If not addiction, then what is this complex neuroadaptation to long-term exposure to opioids? In a 2012 commentary article from JAMA Internal Medicine, Doctors Ballantyne, Sullivan, and Kolodny referred to it as “complex persistent opioid dependence” (JAMA Internal Medicine September 24, 2012, Vol 172, No. 17):
Dependence on opioid pain treatment is not, as we once believed, easily reversible; it is a complex physical and psychological state that may require therapy similar to addiction treatment, consisting of structure, monitoring, and counseling, and possibly continued prescription of opioid agonists.
But I am suggesting, as do Doctors Ballantyne, Sullivan, and Kolodny, that the better therapeutic approach may be to view their care through the lens of Addiction Medicine in addition to that of Pain Medicine.
And so you can see, the Pied Piper of Addiction Medicine (not a real medical specialty), Andrew Kolodny, has hypnotized other doctors into believing that pain patients should be treated as addicts — because there is an awful lot of money in a whole new patient population.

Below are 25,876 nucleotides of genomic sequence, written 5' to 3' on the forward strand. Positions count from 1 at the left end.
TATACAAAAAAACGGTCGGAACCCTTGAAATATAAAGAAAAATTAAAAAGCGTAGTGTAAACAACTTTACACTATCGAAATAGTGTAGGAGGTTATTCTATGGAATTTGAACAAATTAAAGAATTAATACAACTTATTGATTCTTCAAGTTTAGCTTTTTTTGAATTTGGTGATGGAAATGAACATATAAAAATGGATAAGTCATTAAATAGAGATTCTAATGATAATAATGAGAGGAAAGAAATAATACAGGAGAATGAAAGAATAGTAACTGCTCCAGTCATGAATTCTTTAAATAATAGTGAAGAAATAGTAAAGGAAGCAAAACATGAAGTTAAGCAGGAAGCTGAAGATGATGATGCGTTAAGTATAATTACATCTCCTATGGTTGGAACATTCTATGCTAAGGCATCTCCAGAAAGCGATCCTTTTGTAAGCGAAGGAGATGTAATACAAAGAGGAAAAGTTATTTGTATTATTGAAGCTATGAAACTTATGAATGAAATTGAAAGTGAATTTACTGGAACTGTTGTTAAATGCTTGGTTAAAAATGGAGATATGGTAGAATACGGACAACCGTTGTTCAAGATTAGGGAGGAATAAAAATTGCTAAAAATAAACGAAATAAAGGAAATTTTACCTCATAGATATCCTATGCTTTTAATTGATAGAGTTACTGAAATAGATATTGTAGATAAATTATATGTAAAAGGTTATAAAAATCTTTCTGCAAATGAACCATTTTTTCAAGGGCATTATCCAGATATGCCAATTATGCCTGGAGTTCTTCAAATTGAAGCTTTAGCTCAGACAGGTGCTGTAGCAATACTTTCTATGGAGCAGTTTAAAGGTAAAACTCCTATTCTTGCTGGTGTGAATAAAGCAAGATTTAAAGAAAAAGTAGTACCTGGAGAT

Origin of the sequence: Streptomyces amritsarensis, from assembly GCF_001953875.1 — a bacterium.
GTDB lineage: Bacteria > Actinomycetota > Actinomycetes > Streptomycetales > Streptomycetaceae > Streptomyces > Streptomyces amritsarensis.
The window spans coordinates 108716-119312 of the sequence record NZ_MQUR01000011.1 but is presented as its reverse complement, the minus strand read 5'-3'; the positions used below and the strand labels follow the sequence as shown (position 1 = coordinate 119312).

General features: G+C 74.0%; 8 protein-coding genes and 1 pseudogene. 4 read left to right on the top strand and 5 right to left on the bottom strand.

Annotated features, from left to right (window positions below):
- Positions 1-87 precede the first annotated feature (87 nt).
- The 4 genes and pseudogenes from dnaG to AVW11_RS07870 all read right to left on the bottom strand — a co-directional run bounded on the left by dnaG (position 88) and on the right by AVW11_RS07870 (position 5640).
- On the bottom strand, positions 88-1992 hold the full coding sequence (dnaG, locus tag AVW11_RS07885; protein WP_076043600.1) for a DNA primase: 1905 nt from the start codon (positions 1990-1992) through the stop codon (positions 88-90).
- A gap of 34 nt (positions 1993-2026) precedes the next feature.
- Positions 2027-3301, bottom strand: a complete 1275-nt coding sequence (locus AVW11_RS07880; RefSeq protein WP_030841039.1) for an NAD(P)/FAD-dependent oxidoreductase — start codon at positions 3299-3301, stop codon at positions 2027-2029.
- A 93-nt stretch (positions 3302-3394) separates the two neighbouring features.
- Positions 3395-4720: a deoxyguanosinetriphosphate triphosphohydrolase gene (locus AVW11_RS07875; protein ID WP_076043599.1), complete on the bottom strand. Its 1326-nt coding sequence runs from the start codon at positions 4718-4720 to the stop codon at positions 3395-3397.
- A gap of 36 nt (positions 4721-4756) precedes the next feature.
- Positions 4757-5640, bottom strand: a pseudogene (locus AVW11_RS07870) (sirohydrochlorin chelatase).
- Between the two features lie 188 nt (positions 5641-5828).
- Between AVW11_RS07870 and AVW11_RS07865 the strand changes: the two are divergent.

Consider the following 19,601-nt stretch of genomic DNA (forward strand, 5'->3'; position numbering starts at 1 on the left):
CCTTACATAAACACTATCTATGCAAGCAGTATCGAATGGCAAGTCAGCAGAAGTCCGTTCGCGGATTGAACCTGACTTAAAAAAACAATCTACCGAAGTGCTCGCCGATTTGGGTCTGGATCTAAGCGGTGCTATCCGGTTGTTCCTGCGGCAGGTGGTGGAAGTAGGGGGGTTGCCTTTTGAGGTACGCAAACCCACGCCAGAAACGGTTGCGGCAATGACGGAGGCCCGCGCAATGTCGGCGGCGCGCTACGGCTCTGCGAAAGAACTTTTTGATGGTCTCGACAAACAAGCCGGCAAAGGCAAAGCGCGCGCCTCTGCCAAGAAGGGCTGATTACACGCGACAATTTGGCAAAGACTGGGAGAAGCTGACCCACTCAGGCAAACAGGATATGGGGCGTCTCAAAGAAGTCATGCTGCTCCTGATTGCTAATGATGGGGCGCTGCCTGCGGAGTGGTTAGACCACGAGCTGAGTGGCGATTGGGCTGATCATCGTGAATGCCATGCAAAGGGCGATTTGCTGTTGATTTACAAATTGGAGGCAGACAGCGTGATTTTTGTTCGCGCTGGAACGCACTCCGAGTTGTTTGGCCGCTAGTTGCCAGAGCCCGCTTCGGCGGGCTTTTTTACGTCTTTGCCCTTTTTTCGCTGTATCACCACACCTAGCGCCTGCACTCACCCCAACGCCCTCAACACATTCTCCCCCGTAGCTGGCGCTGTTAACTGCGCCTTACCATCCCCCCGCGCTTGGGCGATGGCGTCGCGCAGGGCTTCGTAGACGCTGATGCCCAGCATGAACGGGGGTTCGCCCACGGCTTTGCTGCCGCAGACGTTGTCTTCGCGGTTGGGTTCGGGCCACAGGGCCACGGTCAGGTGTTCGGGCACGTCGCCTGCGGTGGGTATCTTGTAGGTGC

I found this link on a the Kentucky Pill Mill facebook page, and it appears they follow Dr. Murphy and agree with his writings. And if I were to guess, it’s because Dr. Kolodny has created a new condition for pain patients — complex persistent opioid dependent patients (“CPOD”) — which consists of “possible” treatment with continued opioids. Of course the condition is is not “easily reversible,” and includes long-term (expensive) treatment.
Heck, most pain patients don’t care what you call it, they just want adequate treatment. You want to say I have CPOD and will treat me with opioids? Instead of treating my pain with opioids? Sure, fine, whatever.
I have no doubt that there are some pain patients on opioid therapy who might benefit from being treated for addiction or “CPOD,” but it’s a very small percentage. Nah, this won’t help most pain patients — it only labels them — for life.